I have a two-page photo spread of professional golfers at the moment impact that I saved from an old Golf Digest magazine (July 2004). I saved it because impact is the whole point of the swing — to deliver the clubhead to the ball square, on line, and with force. I wanted to have this set of of photos hanging around so I can keep looking at them and see what it is that they all do the same way.
Cut now to Ike S. Handy. Ike is a fellow who took up golf late in life (over age 50) and in a matter of a few years was a scratch player. He won senior tournaments in Texas, has many holes-in-one, and reliably shot his age even in his 80s. Why? Because he hits the ball straight. Not real far, but straight. He wrote a book called, oddly enough, How to Hit a Golf Ball Straight, in which he explains how he does it.
I got a copy of that book, and here is the message that hits you over the head in chapter after chapter, page after page. After studying the filmed swing of a dozen of the world’s best players of his day, the one thing he found that they all did the same was that their “hands passed the ball ahead of the clubhead and their wrists were cocked at the impact of clubhead and ball.”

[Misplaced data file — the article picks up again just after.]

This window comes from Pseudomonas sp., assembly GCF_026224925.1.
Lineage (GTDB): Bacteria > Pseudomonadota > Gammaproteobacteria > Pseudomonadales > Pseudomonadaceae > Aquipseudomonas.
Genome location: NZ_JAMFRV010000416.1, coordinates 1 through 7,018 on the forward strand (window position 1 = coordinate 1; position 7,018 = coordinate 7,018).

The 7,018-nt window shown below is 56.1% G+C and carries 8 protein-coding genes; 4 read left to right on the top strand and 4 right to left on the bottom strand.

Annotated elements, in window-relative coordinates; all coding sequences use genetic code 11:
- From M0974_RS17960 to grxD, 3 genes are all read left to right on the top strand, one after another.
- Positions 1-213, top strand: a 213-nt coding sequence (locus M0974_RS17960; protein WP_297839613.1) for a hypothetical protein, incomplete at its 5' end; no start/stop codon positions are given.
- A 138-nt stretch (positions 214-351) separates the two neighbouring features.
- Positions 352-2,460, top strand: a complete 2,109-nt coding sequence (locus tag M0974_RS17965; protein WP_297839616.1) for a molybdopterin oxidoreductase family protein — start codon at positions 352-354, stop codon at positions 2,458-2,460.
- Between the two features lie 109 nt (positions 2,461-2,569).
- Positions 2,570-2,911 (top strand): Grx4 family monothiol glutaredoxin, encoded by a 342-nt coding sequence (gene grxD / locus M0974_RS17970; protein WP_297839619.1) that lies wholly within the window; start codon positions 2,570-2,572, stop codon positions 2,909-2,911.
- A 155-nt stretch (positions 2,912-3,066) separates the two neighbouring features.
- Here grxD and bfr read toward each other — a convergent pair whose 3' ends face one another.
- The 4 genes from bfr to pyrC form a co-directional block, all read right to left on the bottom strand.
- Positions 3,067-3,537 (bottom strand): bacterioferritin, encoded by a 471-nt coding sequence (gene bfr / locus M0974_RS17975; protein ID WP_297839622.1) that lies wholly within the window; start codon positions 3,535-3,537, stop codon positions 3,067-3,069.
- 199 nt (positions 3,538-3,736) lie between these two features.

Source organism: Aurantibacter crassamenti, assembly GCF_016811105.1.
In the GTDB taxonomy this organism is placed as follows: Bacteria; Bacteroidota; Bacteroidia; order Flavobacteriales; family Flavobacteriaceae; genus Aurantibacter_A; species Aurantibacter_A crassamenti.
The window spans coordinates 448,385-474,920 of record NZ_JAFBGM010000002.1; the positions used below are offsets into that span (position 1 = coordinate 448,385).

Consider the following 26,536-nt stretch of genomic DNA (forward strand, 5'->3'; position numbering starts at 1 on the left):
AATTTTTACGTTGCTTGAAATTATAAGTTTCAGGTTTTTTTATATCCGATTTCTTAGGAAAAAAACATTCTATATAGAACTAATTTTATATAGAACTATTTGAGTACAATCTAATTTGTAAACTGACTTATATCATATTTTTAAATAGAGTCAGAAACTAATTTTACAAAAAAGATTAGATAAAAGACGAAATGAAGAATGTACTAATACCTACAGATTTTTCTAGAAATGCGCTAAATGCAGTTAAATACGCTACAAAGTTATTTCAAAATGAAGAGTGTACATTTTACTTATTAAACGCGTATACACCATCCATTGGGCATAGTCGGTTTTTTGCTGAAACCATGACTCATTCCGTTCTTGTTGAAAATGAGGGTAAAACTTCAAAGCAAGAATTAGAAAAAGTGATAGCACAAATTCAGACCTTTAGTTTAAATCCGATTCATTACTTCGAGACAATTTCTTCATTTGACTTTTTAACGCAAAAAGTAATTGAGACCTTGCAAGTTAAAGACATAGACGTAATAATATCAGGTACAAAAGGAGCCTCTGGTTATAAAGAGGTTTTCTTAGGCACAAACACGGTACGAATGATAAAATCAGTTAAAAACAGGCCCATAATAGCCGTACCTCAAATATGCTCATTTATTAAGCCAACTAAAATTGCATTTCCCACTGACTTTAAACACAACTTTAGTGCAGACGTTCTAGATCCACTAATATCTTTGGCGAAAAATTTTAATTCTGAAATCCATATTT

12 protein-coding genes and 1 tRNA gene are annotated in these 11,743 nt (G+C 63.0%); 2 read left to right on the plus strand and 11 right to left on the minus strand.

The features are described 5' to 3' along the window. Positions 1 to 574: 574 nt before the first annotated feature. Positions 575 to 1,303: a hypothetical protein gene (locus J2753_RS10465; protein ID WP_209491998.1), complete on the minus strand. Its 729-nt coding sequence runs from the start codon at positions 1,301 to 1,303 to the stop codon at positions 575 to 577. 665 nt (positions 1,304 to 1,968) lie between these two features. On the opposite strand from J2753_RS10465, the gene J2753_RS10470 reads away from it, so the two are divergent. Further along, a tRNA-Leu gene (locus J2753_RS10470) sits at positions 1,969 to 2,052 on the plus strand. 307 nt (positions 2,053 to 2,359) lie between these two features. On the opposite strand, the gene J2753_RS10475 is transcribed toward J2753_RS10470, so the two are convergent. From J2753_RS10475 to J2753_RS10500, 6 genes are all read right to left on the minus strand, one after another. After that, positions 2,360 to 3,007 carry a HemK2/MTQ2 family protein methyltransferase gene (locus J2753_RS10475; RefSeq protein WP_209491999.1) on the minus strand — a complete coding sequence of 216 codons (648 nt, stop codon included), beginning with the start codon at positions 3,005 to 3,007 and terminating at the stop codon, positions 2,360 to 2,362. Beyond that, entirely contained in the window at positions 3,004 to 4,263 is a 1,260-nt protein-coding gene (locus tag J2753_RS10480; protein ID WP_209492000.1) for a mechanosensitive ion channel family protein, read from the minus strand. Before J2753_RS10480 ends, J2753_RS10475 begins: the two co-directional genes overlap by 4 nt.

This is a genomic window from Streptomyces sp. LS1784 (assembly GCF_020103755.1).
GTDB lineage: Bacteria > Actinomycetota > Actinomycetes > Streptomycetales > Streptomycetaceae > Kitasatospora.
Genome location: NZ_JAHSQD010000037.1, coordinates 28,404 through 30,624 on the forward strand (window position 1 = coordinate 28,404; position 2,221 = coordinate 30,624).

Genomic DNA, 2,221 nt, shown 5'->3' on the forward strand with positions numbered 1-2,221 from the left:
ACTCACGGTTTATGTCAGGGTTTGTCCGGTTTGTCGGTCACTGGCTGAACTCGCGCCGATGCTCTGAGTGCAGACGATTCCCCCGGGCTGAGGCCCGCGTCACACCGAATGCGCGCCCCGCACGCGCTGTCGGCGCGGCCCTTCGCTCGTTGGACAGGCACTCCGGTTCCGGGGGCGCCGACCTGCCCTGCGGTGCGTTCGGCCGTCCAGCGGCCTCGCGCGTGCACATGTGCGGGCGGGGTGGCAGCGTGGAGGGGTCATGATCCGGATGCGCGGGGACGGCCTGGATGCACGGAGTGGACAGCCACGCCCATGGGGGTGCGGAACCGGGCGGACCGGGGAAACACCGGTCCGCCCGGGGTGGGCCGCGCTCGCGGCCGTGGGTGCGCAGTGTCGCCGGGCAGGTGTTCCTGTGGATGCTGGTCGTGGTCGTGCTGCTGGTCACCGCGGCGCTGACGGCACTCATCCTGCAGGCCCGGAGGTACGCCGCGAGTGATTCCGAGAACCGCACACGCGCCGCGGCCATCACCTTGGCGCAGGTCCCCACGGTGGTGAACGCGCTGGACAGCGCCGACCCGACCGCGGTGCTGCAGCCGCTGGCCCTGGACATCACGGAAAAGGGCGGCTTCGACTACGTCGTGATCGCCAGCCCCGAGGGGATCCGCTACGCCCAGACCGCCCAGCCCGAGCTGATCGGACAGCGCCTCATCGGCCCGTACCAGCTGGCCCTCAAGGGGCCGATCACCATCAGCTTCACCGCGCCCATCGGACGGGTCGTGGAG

He says this in every imaginable way throughout the book. The hands must pass the ball before the clubhead strikes it, and the wrists must still be cocked at that moment. That is, there must still be some backwards bend in the right wrist.
Back to the photo layout. These golfers pictured are: Mike Weir, Phil Mickelson, Michelle Wie, Adam Scott, Padraig Harrington, Charles Howell III, Se Ri Pak, and Ernie Els. There are two things about them that is all the same: their right wrist is bent backwards, and their hands are ahead of the clubhead. Here’s what it looks like when Rory McIlroy does it.
Here’s a simple drill to learn how to get those wrists in the right place. Take out your sand wedge and make half swings with only your left hand on the club (right hand if you play left-handed).You will feel the proper shape of your left wrist going through impact. The practice maintaining that shape when you swing with two hands on the club.
My new book, The Golfing Self, is now available at www.therecreationalgolfer.com. It will change everything about the way you play.